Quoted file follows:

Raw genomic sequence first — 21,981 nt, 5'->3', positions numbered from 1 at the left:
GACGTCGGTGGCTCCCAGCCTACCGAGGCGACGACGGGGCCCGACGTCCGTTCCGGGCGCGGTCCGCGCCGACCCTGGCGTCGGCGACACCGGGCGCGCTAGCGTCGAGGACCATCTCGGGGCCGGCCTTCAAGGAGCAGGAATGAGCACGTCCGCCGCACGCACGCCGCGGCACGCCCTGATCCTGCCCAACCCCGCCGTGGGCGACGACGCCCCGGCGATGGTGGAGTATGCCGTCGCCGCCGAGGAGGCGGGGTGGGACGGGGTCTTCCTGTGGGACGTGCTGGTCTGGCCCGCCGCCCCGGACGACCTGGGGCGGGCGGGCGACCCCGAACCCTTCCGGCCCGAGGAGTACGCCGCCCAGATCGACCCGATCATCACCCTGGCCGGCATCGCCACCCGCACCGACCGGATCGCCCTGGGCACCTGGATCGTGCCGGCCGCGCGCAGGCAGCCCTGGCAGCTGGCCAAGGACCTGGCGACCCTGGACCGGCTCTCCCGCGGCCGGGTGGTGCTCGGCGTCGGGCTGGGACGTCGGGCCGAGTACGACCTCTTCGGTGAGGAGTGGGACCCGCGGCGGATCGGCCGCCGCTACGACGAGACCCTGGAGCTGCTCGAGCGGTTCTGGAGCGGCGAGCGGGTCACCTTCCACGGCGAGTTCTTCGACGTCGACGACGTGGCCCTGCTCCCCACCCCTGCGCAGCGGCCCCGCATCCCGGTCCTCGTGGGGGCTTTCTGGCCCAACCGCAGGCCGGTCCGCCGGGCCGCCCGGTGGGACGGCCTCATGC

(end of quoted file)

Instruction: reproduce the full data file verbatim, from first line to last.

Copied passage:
Raw genomic sequence first — 21,981 nt, 5'->3', positions numbered from 1 at the left:
GACGTCGGTGGCTCCCAGCCTACCGAGGCGACGACGGGGCCCGACGTCCGTTCCGGGCGCGGTCCGCGCCGACCCTGGCGTCGGCGACACCGGGCGCGCTAGCGTCGAGGACCATCTCGGGGCCGGCCTTCAAGGAGCAGGAATGAGCACGTCCGCCGCACGCACGCCGCGGCACGCCCTGATCCTGCCCAACCCCGCCGTGGGCGACGACGCCCCGGCGATGGTGGAGTATGCCGTCGCCGCCGAGGAGGCGGGGTGGGACGGGGTCTTCCTGTGGGACGTGCTGGTCTGGCCCGCCGCCCCGGACGACCTGGGGCGGGCGGGCGACCCCGAACCCTTCCGGCCCGAGGAGTACGCCGCCCAGATCGACCCGATCATCACCCTGGCCGGCATCGCCACCCGCACCGACCGGATCGCCCTGGGCACCTGGATCGTGCCGGCCGCGCGCAGGCAGCCCTGGCAGCTGGCCAAGGACCTGGCGACCCTGGACCGGCTCTCCCGCGGCCGGGTGGTGCTCGGCGTCGGGCTGGGACGTCGGGCCGAGTACGACCTCTTCGGTGAGGAGTGGGACCCGCGGCGGATCGGCCGCCGCTACGACGAGACCCTGGAGCTGCTCGAGCGGTTCTGGAGCGGCGAGCGGGTCACCTTCCACGGCGAGTTCTTCGACGTCGACGACGTGGCCCTGCTCCCCACCCCTGCGCAGCGGCCCCGCATCCCGGTCCTCGTGGGGGCTTTCTGGCCCAACCGCAGGCCGGTCCGCCGGGCCGCCCGGTGGGACGGCCTCATGC